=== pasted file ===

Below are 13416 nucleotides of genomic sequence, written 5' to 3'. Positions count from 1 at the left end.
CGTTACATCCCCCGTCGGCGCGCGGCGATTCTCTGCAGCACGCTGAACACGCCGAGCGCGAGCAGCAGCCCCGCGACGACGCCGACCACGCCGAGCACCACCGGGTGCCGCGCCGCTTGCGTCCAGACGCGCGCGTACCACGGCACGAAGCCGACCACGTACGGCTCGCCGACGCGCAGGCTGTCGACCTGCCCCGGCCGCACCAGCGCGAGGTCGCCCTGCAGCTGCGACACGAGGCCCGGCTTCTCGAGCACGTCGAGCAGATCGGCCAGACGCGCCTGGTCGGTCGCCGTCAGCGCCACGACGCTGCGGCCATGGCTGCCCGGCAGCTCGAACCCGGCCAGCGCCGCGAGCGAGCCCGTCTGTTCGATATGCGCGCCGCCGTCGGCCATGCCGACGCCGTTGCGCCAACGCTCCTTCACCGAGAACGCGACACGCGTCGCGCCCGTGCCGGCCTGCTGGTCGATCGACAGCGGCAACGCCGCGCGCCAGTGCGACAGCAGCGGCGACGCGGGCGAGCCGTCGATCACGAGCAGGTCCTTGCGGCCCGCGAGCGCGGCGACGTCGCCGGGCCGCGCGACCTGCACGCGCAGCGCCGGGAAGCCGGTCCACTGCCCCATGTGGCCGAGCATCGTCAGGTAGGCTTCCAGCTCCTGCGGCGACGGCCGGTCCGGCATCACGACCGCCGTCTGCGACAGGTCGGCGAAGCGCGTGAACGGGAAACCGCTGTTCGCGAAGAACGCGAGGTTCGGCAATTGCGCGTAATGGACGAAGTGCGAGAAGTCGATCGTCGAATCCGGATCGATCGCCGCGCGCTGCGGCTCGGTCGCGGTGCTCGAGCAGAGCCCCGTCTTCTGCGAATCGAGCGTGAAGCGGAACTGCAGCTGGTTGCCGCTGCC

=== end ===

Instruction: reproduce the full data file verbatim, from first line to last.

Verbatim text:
Below are 13416 nucleotides of genomic sequence, written 5' to 3'. Positions count from 1 at the left end.
CGTTACATCCCCCGTCGGCGCGCGGCGATTCTCTGCAGCACGCTGAACACGCCGAGCGCGAGCAGCAGCCCCGCGACGACGCCGACCACGCCGAGCACCACCGGGTGCCGCGCCGCTTGCGTCCAGACGCGCGCGTACCACGGCACGAAGCCGACCACGTACGGCTCGCCGACGCGCAGGCTGTCGACCTGCCCCGGCCGCACCAGCGCGAGGTCGCCCTGCAGCTGCGACACGAGGCCCGGCTTCTCGAGCACGTCGAGCAGATCGGCCAGACGCGCCTGGTCGGTCGCCGTCAGCGCCACGACGCTGCGGCCATGGCTGCCCGGCAGCTCGAACCCGGCCAGCGCCGCGAGCGAGCCCGTCTGTTCGATATGCGCGCCGCCGTCGGCCATGCCGACGCCGTTGCGCCAACGCTCCTTCACCGAGAACGCGACACGCGTCGCGCCCGTGCCGGCCTGCTGGTCGATCGACAGCGGCAACGCCGCGCGCCAGTGCGACAGCAGCGGCGACGCGGGCGAGCCGTCGATCACGAGCAGGTCCTTGCGGCCCGCGAGCGCGGCGACGTCGCCGGGCCGCGCGACCTGCACGCGCAGCGCCGGGAAGCCGGTCCACTGCCCCATGTGGCCGAGCATCGTCAGGTAGGCTTCCAGCTCCTGCGGCGACGGCCGGTCCGGCATCACGACCGCCGTCTGCGACAGGTCGGCGAAGCGCGTGAACGGGAAACCGCTGTTCGCGAAGAACGCGAGGTTCGGCAATTGCGCGTAATGGACGAAGTGCGAGAAGTCGATCGTCGAATCCGGATCGATCGCCGCGCGCTGCGGCTCGGTCGCGGTGCTCGAGCAGAGCCCCGTCTTCTGCGAATCGAGCGTGAAGCGGAACTGCAGCTGGTTGCCGCTGCC